'Transform the pain point': the 5-step kitchen drawer organizing rule professionals urge you to try

Organizing professionals recommend their favorite buys to help you reach drawer perfection, too

Kitchen drawer with cutlery and plates
(Image credit: Getty Images)

If you suffer from overcrowded, unmanageable and, frankly, downright chaotic kitchen drawers, you may be looking for a permanent fix. 

Happily, there are plenty of techniques to be found to help you organize your kitchen drawers

We turned to professional organizing experts to discover they are pretty unanimous in their approach and the products they buy to help them get on top of their kitchen drawer disasters. Here’s what they had to say. 

1. Make a plan and declutter

Organize kitchen drawers

(Image credit: Harvey Jones)

'My number one recommendation is intentionally mapping out what you are putting in each space before customizing the drawers accordingly,' says Meredith Goforth, founder of House of Prim. 'One common mistake I see clients make is purchasing a collection of organizers and then later deciding how to fill them. The cost of this mistake can look like the wasted space of an oversized container for a small item, or the mess of overflowing containers.' 

Approaching things this way doesn’t just save time and money. It also saves your space from looking poorly styled or designed. 'When the size of drawer organizers perfectly matches the items they house, it gives the entire drawer a custom high-end aesthetic,' says Goforth.  

After you strategize, Catherine McCord, the founder of Weelicious and author of Meal-Prep Magic, says the next thing to do is a major declutter.

'[Go] through everything you keep in your drawers,' says McCord. 'If you haven’t used something in the last year or have doubles, it may be time to toss.'

'Having too many of the same item drives me crazy,' agrees Janelle Cohen, author of The Folding Book. 'How many of the same thing do you really need? Drawers get cluttered because of too much inventory. Check to see if you have two can openers I promise – you only need one! When you clear out the duplicates, you gain back important kitchen drawer real estate.'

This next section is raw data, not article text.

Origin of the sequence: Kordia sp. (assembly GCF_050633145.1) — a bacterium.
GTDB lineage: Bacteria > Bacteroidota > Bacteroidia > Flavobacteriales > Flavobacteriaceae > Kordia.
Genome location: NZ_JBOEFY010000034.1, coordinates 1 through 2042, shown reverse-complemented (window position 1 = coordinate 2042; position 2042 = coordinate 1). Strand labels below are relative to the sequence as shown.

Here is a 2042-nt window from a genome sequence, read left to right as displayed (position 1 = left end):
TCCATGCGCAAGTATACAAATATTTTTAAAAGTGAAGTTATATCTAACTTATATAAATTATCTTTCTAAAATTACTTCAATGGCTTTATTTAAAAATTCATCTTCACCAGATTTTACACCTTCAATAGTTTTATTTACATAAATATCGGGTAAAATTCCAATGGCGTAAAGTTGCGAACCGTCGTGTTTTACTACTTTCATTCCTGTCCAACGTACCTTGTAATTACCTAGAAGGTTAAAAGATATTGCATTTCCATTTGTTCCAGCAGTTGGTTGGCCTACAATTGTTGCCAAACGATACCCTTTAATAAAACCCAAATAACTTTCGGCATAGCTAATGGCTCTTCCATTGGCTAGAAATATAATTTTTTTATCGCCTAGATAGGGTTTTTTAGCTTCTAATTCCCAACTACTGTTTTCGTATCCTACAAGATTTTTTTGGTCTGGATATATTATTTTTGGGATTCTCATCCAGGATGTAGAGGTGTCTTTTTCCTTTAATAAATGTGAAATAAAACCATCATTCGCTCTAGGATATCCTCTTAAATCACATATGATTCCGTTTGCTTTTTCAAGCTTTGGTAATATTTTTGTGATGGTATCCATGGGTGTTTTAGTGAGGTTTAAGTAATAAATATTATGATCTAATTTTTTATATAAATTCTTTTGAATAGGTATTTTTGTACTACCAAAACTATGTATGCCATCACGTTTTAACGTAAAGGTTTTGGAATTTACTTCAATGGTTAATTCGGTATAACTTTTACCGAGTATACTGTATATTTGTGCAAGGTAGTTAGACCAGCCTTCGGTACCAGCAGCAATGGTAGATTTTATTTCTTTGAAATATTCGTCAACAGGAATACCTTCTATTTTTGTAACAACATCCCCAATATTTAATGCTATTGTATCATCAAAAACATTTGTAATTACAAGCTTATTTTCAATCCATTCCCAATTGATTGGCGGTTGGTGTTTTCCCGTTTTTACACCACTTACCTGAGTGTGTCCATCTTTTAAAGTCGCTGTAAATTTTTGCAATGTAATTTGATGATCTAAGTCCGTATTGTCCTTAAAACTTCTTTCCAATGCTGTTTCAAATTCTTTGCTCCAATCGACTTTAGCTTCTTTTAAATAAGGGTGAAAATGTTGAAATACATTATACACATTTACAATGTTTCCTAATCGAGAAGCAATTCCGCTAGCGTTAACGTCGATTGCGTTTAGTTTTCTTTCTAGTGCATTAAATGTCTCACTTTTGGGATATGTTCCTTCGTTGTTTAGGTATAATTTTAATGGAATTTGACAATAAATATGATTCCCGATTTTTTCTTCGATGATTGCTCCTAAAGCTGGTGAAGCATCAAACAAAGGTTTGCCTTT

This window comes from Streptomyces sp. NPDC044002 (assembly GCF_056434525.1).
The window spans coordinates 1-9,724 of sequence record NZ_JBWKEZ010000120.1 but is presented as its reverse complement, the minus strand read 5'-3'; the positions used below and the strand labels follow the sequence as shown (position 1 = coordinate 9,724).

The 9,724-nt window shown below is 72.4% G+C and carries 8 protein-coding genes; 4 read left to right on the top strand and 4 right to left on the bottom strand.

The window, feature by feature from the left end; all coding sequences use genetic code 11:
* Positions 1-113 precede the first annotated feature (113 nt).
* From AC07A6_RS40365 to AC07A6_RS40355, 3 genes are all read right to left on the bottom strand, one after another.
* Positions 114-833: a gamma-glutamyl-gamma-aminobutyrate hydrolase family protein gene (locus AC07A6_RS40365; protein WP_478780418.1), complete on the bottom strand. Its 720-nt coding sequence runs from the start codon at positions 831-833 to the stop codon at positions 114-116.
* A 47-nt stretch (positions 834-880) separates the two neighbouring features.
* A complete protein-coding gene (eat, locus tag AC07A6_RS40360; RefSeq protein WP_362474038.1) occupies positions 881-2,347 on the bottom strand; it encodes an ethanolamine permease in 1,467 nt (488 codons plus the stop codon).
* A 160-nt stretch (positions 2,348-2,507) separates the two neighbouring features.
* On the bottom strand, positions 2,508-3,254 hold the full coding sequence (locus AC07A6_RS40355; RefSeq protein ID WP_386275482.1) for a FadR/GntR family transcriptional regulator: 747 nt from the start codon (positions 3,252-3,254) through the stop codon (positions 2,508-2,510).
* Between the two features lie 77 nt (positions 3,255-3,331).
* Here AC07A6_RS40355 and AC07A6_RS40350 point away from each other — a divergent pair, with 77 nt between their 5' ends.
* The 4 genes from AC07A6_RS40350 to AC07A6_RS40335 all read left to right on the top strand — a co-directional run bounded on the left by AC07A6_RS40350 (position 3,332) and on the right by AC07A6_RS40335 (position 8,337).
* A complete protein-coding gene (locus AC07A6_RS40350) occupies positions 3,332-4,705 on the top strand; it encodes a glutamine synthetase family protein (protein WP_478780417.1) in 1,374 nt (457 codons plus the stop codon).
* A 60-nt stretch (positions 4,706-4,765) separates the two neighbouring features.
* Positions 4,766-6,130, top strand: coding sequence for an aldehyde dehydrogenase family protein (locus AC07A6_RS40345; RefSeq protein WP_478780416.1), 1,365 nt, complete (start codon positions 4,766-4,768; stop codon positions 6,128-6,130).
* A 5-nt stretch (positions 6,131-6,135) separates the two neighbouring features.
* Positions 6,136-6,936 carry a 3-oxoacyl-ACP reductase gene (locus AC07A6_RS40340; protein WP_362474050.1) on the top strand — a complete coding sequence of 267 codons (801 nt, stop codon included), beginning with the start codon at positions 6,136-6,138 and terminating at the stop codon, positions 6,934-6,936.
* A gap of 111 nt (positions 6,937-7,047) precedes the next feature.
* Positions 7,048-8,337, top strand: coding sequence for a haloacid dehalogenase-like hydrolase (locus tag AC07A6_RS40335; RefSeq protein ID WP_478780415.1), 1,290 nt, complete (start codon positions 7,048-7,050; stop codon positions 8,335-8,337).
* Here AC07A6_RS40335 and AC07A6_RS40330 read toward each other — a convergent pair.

Curious to know what other items are often duplicated in your kitchen? Marissa Hagmeyer, co-founder of NEAT Method gave us her insight: 'Pizza cutters, vegetable peelers, and ice cream scoops,' are common culprits, says Hagmeyer. 'Ask yourself if you are using those multiples simultaneously. If not, keep your favorite and set aside the others for donation.'

Meredith Goforth
Meredith Goforth

Meredith Goforth has a passion for stylish organizing. Before founding House of Prim, Meredith was a Bookings Editor for magazines, where she planned, produced, and executed cover shoots and fashion stories, making sure every detail was picture perfect. A former New Yorker, she now lives in Westport, CT with her family. With three boys being born within three years of each other, and having moved house six times in five years, Meredith says the only way to stay sane was to become truly organized. 

Catherine McCord
Catherine McCord

Catherine McCord is a mom of three, an entrepreneur, and a cookbook author. Catherine graduated from culinary school before working in high end restaurants. When she had her first child in 2007, she discovered there was no comprehensive guide that offered new parents simple, nutritious, flavorful recipes and guidance on how to feed their new eaters. So, she created Weelicious, which now addresses not just baby's mealtime but the whole family's. In 2015 she launched One Potato, a meal delivery service focused specifically on the dinnertime needs of families.